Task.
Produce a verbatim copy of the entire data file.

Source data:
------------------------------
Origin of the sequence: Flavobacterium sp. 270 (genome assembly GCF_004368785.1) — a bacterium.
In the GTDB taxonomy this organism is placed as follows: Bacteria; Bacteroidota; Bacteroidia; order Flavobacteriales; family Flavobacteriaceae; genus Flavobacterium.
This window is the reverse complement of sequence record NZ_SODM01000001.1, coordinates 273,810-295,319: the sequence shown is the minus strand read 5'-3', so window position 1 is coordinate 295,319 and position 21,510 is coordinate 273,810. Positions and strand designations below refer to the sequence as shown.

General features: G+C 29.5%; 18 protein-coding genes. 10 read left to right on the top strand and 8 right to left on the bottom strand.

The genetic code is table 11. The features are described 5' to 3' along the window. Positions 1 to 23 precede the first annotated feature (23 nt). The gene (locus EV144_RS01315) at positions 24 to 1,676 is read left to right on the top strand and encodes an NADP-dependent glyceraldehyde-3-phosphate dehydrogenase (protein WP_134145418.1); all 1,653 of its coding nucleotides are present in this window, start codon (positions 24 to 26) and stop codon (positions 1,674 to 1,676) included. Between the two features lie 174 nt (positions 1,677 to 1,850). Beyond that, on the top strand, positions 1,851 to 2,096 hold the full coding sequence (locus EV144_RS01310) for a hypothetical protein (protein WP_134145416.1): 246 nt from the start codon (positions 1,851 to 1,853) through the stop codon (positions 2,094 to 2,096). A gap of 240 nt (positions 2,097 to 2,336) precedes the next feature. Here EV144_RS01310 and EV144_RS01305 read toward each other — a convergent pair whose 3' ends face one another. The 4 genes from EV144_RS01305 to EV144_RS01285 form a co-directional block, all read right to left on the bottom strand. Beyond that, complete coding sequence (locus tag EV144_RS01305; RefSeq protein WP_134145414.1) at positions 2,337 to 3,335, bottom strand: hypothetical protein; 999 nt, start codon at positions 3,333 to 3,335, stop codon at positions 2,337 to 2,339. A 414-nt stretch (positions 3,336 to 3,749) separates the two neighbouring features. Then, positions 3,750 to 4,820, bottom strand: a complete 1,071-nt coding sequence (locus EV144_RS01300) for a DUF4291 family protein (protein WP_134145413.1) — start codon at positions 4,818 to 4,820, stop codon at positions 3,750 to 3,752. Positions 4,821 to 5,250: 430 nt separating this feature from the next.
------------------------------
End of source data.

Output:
Origin of the sequence: Flavobacterium sp. 270 (genome assembly GCF_004368785.1) — a bacterium.
In the GTDB taxonomy this organism is placed as follows: Bacteria; Bacteroidota; Bacteroidia; order Flavobacteriales; family Flavobacteriaceae; genus Flavobacterium.
This window is the reverse complement of sequence record NZ_SODM01000001.1, coordinates 273,810-295,319: the sequence shown is the minus strand read 5'-3', so window position 1 is coordinate 295,319 and position 21,510 is coordinate 273,810. Positions and strand designations below refer to the sequence as shown.

General features: G+C 29.5%; 18 protein-coding genes. 10 read left to right on the top strand and 8 right to left on the bottom strand.

The genetic code is table 11. The features are described 5' to 3' along the window. Positions 1 to 23 precede the first annotated feature (23 nt). The gene (locus EV144_RS01315) at positions 24 to 1,676 is read left to right on the top strand and encodes an NADP-dependent glyceraldehyde-3-phosphate dehydrogenase (protein WP_134145418.1); all 1,653 of its coding nucleotides are present in this window, start codon (positions 24 to 26) and stop codon (positions 1,674 to 1,676) included. Between the two features lie 174 nt (positions 1,677 to 1,850). Beyond that, on the top strand, positions 1,851 to 2,096 hold the full coding sequence (locus EV144_RS01310) for a hypothetical protein (protein WP_134145416.1): 246 nt from the start codon (positions 1,851 to 1,853) through the stop codon (positions 2,094 to 2,096). A gap of 240 nt (positions 2,097 to 2,336) precedes the next feature. Here EV144_RS01310 and EV144_RS01305 read toward each other — a convergent pair whose 3' ends face one another. The 4 genes from EV144_RS01305 to EV144_RS01285 form a co-directional block, all read right to left on the bottom strand. Beyond that, complete coding sequence (locus tag EV144_RS01305; RefSeq protein WP_134145414.1) at positions 2,337 to 3,335, bottom strand: hypothetical protein; 999 nt, start codon at positions 3,333 to 3,335, stop codon at positions 2,337 to 2,339. A 414-nt stretch (positions 3,336 to 3,749) separates the two neighbouring features. Then, positions 3,750 to 4,820, bottom strand: a complete 1,071-nt coding sequence (locus EV144_RS01300) for a DUF4291 family protein (protein WP_134145413.1) — start codon at positions 4,818 to 4,820, stop codon at positions 3,750 to 3,752. Positions 4,821 to 5,250: 430 nt separating this feature from the next.